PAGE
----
This behavior would be fertile ground for actual misogynists and Men’s Right Activists, who believe that women cry foul at men unfairly. It’s not wise behavior from either Loreen or Hannah, and throwing the M word around in self-defense is irresponsible. But there’s something relatable about it, about the way they both feel emotionally threatened and rejected by these specific men, and how they feel as if their womanhood is under attack. Loreen is effectively “efemulated” by Tad’s revelation—the woman’s version of emasculation. Hannah feels as though her “drama” is merely a reflection of how much she cares. Drama, sensitivity, empathy—these are all typically feminine-aligned traits. To have these perceived (whether by someone else or her self) aspects of Hannah’s personality called into question by a man hits her misogyny reflex.
Meanwhile, there is real misogyny happening elsewhere in the episode, and it’s incredibly thoughtless and alarmingly casual. In last week’s episode, Desi proved himself as a faux feminist White Knight, obnoxiously praising Hannah for not contributing to a culture where women in the arts tear each other down. This week, Desi proves how disingenuous he is by calling Marnie a “bitch” when she disapproves of him blowing their entire advance on German guitar pedals. And yet, she still accepts the marriage proposal from this pretentious, narcissistic phony.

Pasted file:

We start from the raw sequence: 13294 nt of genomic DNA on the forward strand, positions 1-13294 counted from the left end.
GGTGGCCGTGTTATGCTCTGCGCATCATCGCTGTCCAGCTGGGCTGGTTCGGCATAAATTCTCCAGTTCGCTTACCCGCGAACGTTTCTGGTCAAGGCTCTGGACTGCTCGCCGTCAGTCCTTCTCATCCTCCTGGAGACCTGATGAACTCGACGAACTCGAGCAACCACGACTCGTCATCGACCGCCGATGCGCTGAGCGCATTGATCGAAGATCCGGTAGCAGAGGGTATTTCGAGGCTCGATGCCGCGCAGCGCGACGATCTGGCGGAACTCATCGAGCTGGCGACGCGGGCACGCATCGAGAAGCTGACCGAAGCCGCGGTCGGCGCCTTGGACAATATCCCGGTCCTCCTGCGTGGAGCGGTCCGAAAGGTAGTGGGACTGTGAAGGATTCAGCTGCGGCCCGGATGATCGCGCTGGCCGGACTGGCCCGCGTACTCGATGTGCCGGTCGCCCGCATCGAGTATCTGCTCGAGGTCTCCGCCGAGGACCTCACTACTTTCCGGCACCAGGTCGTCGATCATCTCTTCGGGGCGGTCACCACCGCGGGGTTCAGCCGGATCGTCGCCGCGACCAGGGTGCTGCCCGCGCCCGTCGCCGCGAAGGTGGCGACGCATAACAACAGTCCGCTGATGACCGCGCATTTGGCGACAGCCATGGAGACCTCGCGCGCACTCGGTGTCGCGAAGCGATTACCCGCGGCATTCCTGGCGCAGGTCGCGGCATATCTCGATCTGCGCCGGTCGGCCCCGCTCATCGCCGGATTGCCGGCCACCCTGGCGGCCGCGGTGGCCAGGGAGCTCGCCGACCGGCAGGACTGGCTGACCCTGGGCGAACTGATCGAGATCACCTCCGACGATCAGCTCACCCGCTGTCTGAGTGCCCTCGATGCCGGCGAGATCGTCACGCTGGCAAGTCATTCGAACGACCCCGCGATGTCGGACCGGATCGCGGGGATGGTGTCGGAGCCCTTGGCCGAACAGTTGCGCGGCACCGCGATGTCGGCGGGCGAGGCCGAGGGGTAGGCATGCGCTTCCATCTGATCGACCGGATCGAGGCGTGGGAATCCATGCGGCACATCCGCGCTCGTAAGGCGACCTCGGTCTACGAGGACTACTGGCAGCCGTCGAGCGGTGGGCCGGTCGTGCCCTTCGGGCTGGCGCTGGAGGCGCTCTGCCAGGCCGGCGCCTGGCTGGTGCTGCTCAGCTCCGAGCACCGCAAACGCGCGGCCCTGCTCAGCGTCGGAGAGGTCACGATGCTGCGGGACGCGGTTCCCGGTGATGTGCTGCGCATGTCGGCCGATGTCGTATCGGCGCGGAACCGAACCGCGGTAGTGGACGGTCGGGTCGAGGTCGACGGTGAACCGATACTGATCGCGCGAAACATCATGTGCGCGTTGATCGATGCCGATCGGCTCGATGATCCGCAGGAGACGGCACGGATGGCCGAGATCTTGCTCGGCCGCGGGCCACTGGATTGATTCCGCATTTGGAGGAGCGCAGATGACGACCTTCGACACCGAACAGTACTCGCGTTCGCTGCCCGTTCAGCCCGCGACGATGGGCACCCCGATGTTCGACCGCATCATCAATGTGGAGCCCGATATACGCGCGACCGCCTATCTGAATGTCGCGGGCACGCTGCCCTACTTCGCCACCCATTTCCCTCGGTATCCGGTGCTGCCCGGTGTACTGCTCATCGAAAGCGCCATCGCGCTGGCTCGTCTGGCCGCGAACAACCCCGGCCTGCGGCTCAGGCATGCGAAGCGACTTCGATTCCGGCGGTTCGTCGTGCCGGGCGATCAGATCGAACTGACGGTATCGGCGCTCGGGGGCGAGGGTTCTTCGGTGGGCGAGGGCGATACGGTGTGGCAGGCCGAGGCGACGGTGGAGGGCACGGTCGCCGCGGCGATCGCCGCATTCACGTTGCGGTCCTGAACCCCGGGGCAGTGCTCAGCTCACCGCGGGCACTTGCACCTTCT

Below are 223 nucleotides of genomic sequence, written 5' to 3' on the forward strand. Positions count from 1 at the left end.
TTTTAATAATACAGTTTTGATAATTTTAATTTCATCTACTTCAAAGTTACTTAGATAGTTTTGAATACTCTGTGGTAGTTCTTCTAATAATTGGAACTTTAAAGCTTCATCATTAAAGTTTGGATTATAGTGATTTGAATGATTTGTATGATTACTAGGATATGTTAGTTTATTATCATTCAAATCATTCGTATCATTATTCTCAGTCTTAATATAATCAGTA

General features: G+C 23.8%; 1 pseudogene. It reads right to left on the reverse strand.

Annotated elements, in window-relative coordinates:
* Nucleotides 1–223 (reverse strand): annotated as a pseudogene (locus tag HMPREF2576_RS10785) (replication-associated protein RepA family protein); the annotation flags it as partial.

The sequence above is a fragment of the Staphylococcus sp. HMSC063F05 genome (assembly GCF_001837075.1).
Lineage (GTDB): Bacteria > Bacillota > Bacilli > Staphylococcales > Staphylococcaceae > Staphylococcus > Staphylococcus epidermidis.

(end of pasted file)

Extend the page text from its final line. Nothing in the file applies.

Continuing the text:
Shoshanna follows through on her date with Scotty (Jason Ritter), a real khaki-core go-getter who has his professional life on track (Tinsley instant soups do okay, I guess). The two of them bond over their relationship history, but Scotty agrees a little too eagerly with Shosh’s declaration of “bitches be crazy”—a casually reductive phrase that feels practically retrograde now, in 2015. What’s worse is the way Scotty tells Shosh, “We don’t use words like failure, pathetic and lame.” We don’t use those words, he says. We. Scotty immediately appears to be the kind of guy Hannah accuses Fran of being: the kind of guy who wants to slyly control an independent woman—for all Shosh’s talk of strong, independent women and rallying behind friends like Hannah when men kick them down, she’s all too eager to sit back and let Scotty take the wheel. It’s easier than finding a job, I guess.
- Does this mean we’ll see Tad and Elijah hanging soon? Maybe Elijah can show him the gay ropes.
- “I think I can help him.” Girl, nobody can help Shia LaBeouf.
- “They had sex at Auschwitz?”
- “I think you’re not the person you think you are.” And with that, Fran sums Hannah up in one sentence.
- Fred Melamed and Jackie Hoffman play Avi and Shanaz. Another bombshell: Loreen hooked up with Avi last summer, so she hasn’t exactly been perfect in her marriage, either.
- Shoshanna describes her vagina as “slimy.” This is hardly surprising.
- Marnie says she’s not materialistic. Marnie has never been more delusional.
- I’m on Hannah’s side. I want Fran to give her another chance, but only because I don’t want Jake Lacy to go away yet.
- This week in JFC, Jessa: She’s still convinced that she’s expertly playing Ace and that it’s only a matter of time before he shows up naked at her door. I really want to see Jessa have a moment of clarity where she realizes she’s not so great. She’s become such a monster.
- I really loved watching Shosh pluck her bikini line. It’s the little moments like this that accentuate the show with realism.